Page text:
In practice, the deadline in Rule XXII usually gives Senators most or all of a day after cloture is proposed to draft germane amendments to the bill. (Submitting an amendment in writing does not exempt that amendment from the restriction that only germane amendments are in order under cloture.) Senators then usually have most or all of the next day to review those first-degree amendments and to decide what second-degree amendments, if any, they might offer to them. In this way, Senators can be fully aware of all the amendments they may encounter under cloture before they vote on whether or not to invoke cloture.
Rule XXII establishes no separate deadline for submitting amendments in the nature of a substitute (i.e., substitutes for the full text of a measure), which are amendable in two degrees— that is, an amendment to an amendment in the nature of a substitute is a first-degree amendment. An amendment in the nature of a substitute might be submitted at any time up to the deadline for first-degree amendments. If it were submitted just before that deadline, Senators might have essentially no time to prepare amendments to it, because they, as first-degree amendments, would be subject to the same deadline as the substitute.
One result of these requirements is that, whenever cloture is proposed, Senators and their staffs must decide whether they need to prepare and submit amendments to the measure. When the Senate has voted to invoke cloture on a bill, it is too late for a Senator then to think about what amendments to the bill he or she might want to propose. When a cloture motion is filed, Senators often conclude that they need to proceed with drafting whatever amendments they might want to offer, on the assumption that the Senate will approve the motion two days later. One result is that there often are significantly more amendments submitted for printing in the Record than Senators actually offer after cloture is invoked.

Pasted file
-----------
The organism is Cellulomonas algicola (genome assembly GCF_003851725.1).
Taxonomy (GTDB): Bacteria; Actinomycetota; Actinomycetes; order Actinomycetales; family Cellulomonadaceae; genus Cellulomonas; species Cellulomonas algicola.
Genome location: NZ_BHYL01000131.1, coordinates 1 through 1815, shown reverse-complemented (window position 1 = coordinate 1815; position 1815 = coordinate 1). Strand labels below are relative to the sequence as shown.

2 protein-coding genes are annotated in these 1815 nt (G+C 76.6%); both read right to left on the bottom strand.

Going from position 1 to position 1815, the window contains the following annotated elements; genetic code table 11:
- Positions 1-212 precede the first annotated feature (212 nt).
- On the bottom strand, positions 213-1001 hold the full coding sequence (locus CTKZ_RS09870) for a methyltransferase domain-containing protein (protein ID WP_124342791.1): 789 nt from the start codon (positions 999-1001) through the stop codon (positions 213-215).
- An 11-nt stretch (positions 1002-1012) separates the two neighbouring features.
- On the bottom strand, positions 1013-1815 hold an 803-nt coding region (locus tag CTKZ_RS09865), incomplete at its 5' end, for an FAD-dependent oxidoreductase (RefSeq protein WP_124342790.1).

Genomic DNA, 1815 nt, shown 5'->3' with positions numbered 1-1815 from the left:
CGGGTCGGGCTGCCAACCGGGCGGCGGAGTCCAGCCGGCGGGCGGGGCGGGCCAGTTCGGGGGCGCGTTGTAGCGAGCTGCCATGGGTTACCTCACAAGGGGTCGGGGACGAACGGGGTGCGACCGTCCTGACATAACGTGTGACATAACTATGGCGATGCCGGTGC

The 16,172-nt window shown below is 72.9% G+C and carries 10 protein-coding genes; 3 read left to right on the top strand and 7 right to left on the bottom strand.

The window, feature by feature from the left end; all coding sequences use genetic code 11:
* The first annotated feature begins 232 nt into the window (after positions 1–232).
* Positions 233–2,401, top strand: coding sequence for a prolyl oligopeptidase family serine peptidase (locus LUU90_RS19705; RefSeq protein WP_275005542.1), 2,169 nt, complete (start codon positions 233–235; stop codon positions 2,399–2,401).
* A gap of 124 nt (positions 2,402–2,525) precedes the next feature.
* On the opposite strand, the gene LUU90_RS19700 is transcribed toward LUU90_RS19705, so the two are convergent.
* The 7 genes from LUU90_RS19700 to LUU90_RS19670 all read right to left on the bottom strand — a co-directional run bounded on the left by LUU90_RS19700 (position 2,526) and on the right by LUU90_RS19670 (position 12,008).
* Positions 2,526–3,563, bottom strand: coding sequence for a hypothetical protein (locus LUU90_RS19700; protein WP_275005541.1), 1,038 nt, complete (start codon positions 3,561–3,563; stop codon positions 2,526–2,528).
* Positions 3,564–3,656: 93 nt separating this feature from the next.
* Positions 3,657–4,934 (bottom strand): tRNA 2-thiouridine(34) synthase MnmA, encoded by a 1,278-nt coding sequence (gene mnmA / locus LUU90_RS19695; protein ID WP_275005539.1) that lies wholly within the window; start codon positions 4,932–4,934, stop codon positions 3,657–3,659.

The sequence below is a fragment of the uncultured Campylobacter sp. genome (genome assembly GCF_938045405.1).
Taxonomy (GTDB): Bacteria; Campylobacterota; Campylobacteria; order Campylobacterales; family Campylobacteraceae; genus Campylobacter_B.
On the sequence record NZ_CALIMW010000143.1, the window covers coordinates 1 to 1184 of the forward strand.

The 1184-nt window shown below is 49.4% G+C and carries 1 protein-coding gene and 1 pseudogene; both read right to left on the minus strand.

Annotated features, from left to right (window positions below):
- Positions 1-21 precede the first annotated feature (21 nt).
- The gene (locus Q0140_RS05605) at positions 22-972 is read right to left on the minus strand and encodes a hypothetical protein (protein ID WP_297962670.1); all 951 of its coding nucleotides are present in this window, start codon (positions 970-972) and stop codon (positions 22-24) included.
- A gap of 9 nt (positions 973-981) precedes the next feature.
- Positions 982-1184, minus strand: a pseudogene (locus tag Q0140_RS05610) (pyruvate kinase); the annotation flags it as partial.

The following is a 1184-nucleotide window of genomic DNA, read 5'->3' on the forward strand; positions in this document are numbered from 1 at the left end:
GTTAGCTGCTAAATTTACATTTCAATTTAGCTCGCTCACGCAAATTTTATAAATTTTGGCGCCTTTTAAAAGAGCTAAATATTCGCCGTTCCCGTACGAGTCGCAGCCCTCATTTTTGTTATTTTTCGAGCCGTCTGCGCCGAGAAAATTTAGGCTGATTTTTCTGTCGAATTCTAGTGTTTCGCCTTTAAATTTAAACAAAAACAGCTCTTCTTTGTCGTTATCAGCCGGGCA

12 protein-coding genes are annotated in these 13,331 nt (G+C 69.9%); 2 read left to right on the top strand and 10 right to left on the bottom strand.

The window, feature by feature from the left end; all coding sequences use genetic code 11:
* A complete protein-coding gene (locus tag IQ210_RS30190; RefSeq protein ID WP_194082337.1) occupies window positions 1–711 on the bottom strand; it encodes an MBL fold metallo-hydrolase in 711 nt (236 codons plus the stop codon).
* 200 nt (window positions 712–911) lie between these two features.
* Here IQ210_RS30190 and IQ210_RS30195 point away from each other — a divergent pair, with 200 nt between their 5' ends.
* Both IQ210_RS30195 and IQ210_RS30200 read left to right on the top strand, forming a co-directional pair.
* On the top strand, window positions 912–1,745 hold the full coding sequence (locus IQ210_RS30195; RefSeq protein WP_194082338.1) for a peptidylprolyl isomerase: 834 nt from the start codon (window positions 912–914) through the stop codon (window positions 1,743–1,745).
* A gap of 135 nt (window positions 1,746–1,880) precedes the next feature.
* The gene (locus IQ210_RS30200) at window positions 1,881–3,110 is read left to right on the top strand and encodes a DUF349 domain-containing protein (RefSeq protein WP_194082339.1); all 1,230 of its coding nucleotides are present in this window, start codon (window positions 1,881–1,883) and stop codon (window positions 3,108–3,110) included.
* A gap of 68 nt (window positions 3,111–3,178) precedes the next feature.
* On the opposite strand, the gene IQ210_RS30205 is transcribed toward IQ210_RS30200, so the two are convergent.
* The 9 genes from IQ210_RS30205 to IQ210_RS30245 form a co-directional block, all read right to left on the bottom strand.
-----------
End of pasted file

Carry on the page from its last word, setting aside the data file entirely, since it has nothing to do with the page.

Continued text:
Under cloture, a Senator may not modify an amendment that he or she has offered. Permitting modifications would be inconsistent with the principle implicit in the cloture rule that Senators should be able to know what amendments may be offered under cloture before the Senate decides if it will invoke cloture. In addition, if an amendment is submitted and called up after a cloture motion is filed, is then modified while the cloture motion is pending, and is still pending when cloture is invoked, then the amendment is no longer in order and falls, because the amendment, in its modified form, did not meet the filing deadline for an amendment to be considered under cloture.
Rule XXII permits only one limited circumstance in which Senators are allowed to change the amendments they offer under cloture. If a measure or other matter is reprinted for some reason after the Senate has invoked cloture on it and if the reprinting changes page and line numbers, amendments that otherwise are in order will remain in order and can be reprinted to make conforming changes in page and line numbering.